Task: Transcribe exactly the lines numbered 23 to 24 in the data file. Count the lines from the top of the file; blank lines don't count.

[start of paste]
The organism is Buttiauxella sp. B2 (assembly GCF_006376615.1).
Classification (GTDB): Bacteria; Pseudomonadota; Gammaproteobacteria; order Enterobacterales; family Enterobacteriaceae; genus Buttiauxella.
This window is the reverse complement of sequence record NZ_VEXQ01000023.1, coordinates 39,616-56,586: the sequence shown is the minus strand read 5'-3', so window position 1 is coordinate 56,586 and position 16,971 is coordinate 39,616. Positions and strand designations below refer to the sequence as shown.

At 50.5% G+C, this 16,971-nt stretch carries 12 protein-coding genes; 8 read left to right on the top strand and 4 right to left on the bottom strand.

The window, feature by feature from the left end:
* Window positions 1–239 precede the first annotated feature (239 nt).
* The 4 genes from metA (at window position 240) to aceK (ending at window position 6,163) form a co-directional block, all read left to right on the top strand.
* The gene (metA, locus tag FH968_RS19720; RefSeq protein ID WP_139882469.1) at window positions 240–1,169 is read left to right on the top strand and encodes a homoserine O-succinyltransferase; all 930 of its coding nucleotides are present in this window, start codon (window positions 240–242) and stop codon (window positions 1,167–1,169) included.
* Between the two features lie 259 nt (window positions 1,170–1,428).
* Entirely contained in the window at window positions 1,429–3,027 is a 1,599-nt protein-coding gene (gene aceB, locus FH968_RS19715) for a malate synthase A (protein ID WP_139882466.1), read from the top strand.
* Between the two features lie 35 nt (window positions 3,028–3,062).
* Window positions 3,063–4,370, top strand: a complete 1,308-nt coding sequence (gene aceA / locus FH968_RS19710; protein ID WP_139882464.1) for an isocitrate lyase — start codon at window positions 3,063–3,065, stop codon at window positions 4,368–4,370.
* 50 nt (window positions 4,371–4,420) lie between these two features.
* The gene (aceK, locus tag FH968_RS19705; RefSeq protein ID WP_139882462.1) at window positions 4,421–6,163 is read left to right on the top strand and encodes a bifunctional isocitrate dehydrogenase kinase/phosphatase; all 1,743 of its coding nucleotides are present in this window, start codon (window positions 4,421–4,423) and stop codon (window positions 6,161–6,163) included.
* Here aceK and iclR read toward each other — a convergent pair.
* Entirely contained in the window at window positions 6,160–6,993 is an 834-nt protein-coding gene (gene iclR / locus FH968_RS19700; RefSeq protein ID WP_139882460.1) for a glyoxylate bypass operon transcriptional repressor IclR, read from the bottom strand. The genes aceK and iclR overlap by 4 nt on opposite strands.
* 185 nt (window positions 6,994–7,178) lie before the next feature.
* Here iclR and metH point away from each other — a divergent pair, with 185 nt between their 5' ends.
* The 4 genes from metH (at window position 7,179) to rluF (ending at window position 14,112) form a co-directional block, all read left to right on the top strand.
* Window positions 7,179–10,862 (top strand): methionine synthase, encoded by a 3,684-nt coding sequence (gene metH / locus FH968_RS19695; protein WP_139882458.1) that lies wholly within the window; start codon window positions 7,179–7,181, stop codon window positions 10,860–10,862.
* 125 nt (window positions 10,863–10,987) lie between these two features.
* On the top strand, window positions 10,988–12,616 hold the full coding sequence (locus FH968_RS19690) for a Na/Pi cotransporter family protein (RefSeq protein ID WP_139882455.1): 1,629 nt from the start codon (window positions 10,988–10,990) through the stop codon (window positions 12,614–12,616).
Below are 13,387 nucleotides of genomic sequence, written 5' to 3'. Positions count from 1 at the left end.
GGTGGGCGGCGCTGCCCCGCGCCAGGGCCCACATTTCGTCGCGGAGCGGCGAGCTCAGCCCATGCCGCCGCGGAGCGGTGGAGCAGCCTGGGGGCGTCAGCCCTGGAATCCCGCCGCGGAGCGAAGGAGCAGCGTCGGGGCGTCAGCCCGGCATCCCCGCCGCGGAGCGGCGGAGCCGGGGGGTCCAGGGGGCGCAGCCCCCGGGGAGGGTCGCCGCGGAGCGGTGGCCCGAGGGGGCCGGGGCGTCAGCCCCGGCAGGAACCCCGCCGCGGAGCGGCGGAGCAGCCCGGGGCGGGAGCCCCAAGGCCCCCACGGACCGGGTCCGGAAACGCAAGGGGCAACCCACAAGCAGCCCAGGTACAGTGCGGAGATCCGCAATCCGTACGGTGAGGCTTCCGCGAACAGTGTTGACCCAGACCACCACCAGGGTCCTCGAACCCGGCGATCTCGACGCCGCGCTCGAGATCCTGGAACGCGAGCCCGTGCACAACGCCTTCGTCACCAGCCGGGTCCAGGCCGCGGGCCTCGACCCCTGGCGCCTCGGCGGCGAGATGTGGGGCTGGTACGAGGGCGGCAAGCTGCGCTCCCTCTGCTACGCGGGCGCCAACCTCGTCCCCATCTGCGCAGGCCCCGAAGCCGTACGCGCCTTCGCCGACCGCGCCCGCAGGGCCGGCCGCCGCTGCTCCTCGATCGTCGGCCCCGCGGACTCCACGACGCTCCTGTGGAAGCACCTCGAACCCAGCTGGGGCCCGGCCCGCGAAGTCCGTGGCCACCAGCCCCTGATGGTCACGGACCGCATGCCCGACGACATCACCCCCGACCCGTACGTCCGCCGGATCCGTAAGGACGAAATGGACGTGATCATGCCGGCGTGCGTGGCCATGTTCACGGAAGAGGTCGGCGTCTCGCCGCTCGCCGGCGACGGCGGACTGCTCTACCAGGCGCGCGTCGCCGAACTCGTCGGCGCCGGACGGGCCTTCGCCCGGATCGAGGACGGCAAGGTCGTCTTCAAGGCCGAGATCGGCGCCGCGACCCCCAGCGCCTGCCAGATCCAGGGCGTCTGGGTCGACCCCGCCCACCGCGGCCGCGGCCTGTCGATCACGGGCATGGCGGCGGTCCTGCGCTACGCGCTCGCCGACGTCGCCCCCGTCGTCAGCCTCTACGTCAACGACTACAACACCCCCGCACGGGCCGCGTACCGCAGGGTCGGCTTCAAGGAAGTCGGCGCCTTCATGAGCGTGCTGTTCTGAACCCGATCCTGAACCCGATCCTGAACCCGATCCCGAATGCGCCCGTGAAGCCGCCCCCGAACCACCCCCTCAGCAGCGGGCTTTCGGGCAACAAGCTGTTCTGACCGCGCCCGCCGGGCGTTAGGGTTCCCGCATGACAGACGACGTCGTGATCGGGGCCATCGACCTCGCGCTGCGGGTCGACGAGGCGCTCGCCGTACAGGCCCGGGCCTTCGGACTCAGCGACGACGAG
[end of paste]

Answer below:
Below are 13,387 nucleotides of genomic sequence, written 5' to 3'. Positions count from 1 at the left end.
GGTGGGCGGCGCTGCCCCGCGCCAGGGCCCACATTTCGTCGCGGAGCGGCGAGCTCAGCCCATGCCGCCGCGGAGCGGTGGAGCAGCCTGGGGGCGTCAGCCCTGGAATCCCGCCGCGGAGCGAAGGAGCAGCGTCGGGGCGTCAGCCCGGCATCCCCGCCGCGGAGCGGCGGAGCCGGGGGGTCCAGGGGGCGCAGCCCCCGGGGAGGGTCGCCGCGGAGCGGTGGCCCGAGGGGGCCGGGGCGTCAGCCCCGGCAGGAACCCCGCCGCGGAGCGGCGGAGCAGCCCGGGGCGGGAGCCCCAAGGCCCCCACGGACCGGGTCCGGAAACGCAAGGGGCAACCCACAAGCAGCCCAGGTACAGTGCGGAGATCCGCAATCCGTACGGTGAGGCTTCCGCGAACAGTGTTGACCCAGACCACCACCAGGGTCCTCGAACCCGGCGATCTCGACGCCGCGCTCGAGATCCTGGAACGCGAGCCCGTGCACAACGCCTTCGTCACCAGCCGGGTCCAGGCCGCGGGCCTCGACCCCTGGCGCCTCGGCGGCGAGATGTGGGGCTGGTACGAGGGCGGCAAGCTGCGCTCCCTCTGCTACGCGGGCGCCAACCTCGTCCCCATCTGCGCAGGCCCCGAAGCCGTACGCGCCTTCGCCGACCGCGCCCGCAGGGCCGGCCGCCGCTGCTCCTCGATCGTCGGCCCCGCGGACTCCACGACGCTCCTGTGGAAGCACCTCGAACCCAGCTGGGGCCCGGCCCGCGAAGTCCGTGGCCACCAGCCCCTGATGGTCACGGACCGCATGCCCGACGACATCACCCCCGACCCGTACGTCCGCCGGATCCGTAAGGACGAAATGGACGTGATCATGCCGGCGTGCGTGGCCATGTTCACGGAAGAGGTCGGCGTCTCGCCGCTCGCCGGCGACGGCGGACTGCTCTACCAGGCGCGCGTCGCCGAACTCGTCGGCGCCGGACGGGCCTTCGCCCGGATCGAGGACGGCAAGGTCGTCTTCAAGGCCGAGATCGGCGCCGCGACCCCCAGCGCCTGCCAGATCCAGGGCGTCTGGGTCGACCCCGCCCACCGCGGCCGCGGCCTGTCGATCACGGGCATGGCGGCGGTCCTGCGCTACGCGCTCGCCGACGTCGCCCCCGTCGTCAGCCTCTACGTCAACGACTACAACACCCCCGCACGGGCCGCGTACCGCAGGGTCGGCTTCAAGGAAGTCGGCGCCTTCATGAGCGTGCTGTTCTGAACCCGATCCTGAACCCGATCCTGAACCCGATCCCGAATGCGCCCGTGAAGCCGCCCCCGAACCACCCCCTCAGCAGCGGGCTTTCGGGCAACAAGCTGTTCTGACCGCGCCCGCCGGGCGTTAGGGTTCCCGCATGACAGACGACGTCGTGATCGGGGCCATCGACCTCGCGCTGCGGGTCGACGAGGCGCTCGCCGTACAGGCCCGGGCCTTCGGACTCAGCGACGACGAG